Bernard lived with his aunt, a widow without children, for the spring semester of the third grade. He was familiar with his aunt’s home where she held Christmas Eve parties late after Midnight Mass. His parents enrolled him in the nearby parish school.

His aunt would send him on errands to the grocer. On his first errand he brought back a loaf of bread, among other items as requested, and his aunt frowned. “See how you’ve pressed this loaf? It is ruined. How can I toast it? You think my money grows on trees! You’re selfish!” On future errands he paid special attention to the bread.

Realizing Bernard didn’t have a rosary, his aunt gave him one. She pointed out the five sets of ten beads for the Hail Marys separated by a bead for the Our Father. She explained the three sets of five mysteries that one had to think about when reciting the prayers. Although eager to learn and fascinated with the beads’ magic, Bernard was confused. He had more questions than his aunt had time for. One night he walked into her bedroom holding the rosary. “I don’t know if I skipped one. My fingers slipped. Does it count? Do I have to start over?” She told him to go back to bed and not bother her. The next day he was sent to the rectory after school.

In the rectory Bernard was told that his aunt wanted the priest to talk to him about “scruples”. Bernard was embarrassed and he didn’t remember what the priest said, but this was his first realization that the magic was very deep. Over the decades he came to understand that it was not just Catholic or Buddhist rosaries or Hindu mantras. The magic included every single word humans said or even thought to each other. He looked back on that five-minute visit with a parish priest as a life-changing miracle.

After that semester, his parents took him back to his old school. The parties at his aunt’s stopped. In a few years, his aunt moved to a drier climate for her health. He did not see her again, except unexpectedly once many years later when Bernard rented a house with five other graduate students.

As Bernard was heading toward the kitchen, he saw the top half of his aunt appear about ten feet in front of him. She was walking away as she turned to him. Her words appeared in his mind: “I’m sorry.” What could she be sorry for? Bernard remembered the deformed bread. He mentally thought, “It’s OK.” She vanished.

Three days after seeing his aunt, his mother called him. She told him his aunt died a few days ago. They were just informed. His aunt did not want his father to drive the distance to the funeral and what little she had she left to the church.

Bernard told his mother that his aunt appeared to him. He didn’t tell her about his aunt’s message. He never told his parents about that damaged loaf of bread and he didn’t want them to think badly of her now. Simply saying he saw a ghost would be enough of a shock and maybe worth a joke the next time they met. He didn’t mind. He was too old to be sent to the priest.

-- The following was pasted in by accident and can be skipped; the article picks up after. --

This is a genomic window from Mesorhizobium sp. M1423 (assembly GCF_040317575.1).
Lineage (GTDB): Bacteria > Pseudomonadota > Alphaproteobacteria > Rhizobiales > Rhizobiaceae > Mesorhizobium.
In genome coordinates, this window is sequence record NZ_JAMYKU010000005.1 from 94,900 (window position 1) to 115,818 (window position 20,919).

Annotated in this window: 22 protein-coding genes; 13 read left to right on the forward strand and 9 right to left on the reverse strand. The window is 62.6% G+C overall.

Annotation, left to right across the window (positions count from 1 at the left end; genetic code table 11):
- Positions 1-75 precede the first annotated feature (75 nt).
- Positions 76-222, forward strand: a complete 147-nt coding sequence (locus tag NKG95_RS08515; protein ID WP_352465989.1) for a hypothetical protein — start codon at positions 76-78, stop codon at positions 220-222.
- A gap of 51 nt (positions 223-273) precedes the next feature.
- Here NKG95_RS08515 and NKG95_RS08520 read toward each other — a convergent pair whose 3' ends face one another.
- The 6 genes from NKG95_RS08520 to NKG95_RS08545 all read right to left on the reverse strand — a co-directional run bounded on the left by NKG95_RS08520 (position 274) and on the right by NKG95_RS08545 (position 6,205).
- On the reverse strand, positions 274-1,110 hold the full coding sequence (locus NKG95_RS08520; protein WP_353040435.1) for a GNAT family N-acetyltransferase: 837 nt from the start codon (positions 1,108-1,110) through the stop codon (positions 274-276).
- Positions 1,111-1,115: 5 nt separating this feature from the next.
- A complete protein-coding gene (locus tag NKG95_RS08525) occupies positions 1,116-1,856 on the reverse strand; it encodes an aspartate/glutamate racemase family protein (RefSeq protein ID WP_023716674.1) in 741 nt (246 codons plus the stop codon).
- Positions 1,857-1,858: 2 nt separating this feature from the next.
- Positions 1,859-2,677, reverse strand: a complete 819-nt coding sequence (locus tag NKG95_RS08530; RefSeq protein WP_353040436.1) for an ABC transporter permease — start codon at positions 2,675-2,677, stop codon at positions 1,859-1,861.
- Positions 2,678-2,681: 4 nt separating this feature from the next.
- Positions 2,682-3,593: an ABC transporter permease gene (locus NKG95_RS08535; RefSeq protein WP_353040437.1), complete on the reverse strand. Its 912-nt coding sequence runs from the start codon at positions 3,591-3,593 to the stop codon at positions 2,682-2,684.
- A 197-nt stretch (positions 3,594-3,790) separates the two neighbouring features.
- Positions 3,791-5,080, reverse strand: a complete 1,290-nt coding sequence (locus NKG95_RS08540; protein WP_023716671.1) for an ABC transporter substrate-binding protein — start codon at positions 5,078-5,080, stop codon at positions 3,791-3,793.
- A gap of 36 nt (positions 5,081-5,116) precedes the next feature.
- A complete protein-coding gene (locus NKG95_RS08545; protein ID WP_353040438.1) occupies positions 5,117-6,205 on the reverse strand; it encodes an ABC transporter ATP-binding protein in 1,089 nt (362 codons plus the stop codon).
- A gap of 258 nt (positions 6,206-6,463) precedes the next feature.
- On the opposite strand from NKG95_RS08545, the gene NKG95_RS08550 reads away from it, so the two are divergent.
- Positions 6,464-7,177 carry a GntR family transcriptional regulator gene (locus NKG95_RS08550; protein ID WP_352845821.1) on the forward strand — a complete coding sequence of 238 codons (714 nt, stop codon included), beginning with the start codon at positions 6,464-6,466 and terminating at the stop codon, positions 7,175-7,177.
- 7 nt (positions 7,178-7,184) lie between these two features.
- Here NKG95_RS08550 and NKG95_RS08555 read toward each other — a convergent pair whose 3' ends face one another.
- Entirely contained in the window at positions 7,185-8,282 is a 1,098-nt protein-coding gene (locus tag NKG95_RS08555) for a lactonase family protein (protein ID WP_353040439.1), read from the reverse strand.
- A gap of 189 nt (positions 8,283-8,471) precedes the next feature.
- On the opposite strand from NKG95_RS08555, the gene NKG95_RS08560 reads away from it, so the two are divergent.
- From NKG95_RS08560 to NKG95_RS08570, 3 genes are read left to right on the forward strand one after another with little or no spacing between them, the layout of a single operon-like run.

I met Bernard when he was retired living in a high-rise condo. Looking out the window at a party, we saw two pigeons playing like children over the tops of houses as the sun set deepening the shadows. They reminded him of his father and his aunt, now both deceased. He found it hard to imagine either of them as children although now he had no problem imagining them as birds. It occurred to Bernard that maybe his aunt’s message wasn’t for him but for his father, her brother, and he failed in his task that day to pick up the phone and tell his dad that he should give his sister a call.

After hearing this story from Bernard, I teased him. “Hey! Did all this really happen?” He thought for a while and said, “I suppose this story is a mixture of truth and fiction. The part I can’t forget, and the part you probably found unbelievable, is the part that actually happened. The rest, the parts you probably found believable enough, are the parts I can’t remember so well. It is as close to the truth as I know but telling the full truth about anything is thankfully impossible and unnecessary.”


Linked to Sue Vincent’s Flight #writephoto.
Photo provided by Sue Vincent for the prompt.

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Sue Vincent’s #writephoto icon

Service — #writephoto The Tunnel

Wounded King Herman was on his deathbed. His sons were killed fighting the warlord Zutom who was overthrowing the independent city-states. His wife died with the birth of Charlotte who was by his side. General Kim was also there. The plan was set and ready. King Herman asked his daughter if she would lead in his place and finish what they started–now. She said, “Yes.” Minutes later, and without ceremony, nineteen-year-old Charlotte became Queen of a debilitated city-state under siege by Zutom whose walls would fall within the month.

Word quietly spread of the King’s death because Zutom’s men were listening for sound and reported the increasing smell of decaying flesh. Inside General Kim gathered the inhabitants around the ruins of the chapel each knowing their accepted tasks. Queen Charlotte stepped up to the platform and placed her hand on the remains of the altar and whispered: “This ends today!” She approached General Kim who bowed, “It is our honor to serve you, our Queen. We will not fail you.” Queen Charlotte whispered in reply, “And I will not fail any of you.”

Queen Charlotte took her lead in the tunnels, the ancient, forgotten tunnels, unknown to Zutom’s spies, built a century ago for defense and escape and recently reopened. General Kim arranged the surrender of the city-state to Zutom. Twenty among the many volunteers of men, women and youth were previously selected by King Herman to accompany General Kim unarmed onto the field of surrender. Zutom didn’t think so many were still alive. To celebrate his victory he would show the world his power in case anyone were foolish enough in the future to rebel against him. On Zutom’s command, General Kim was bound while the others were executed.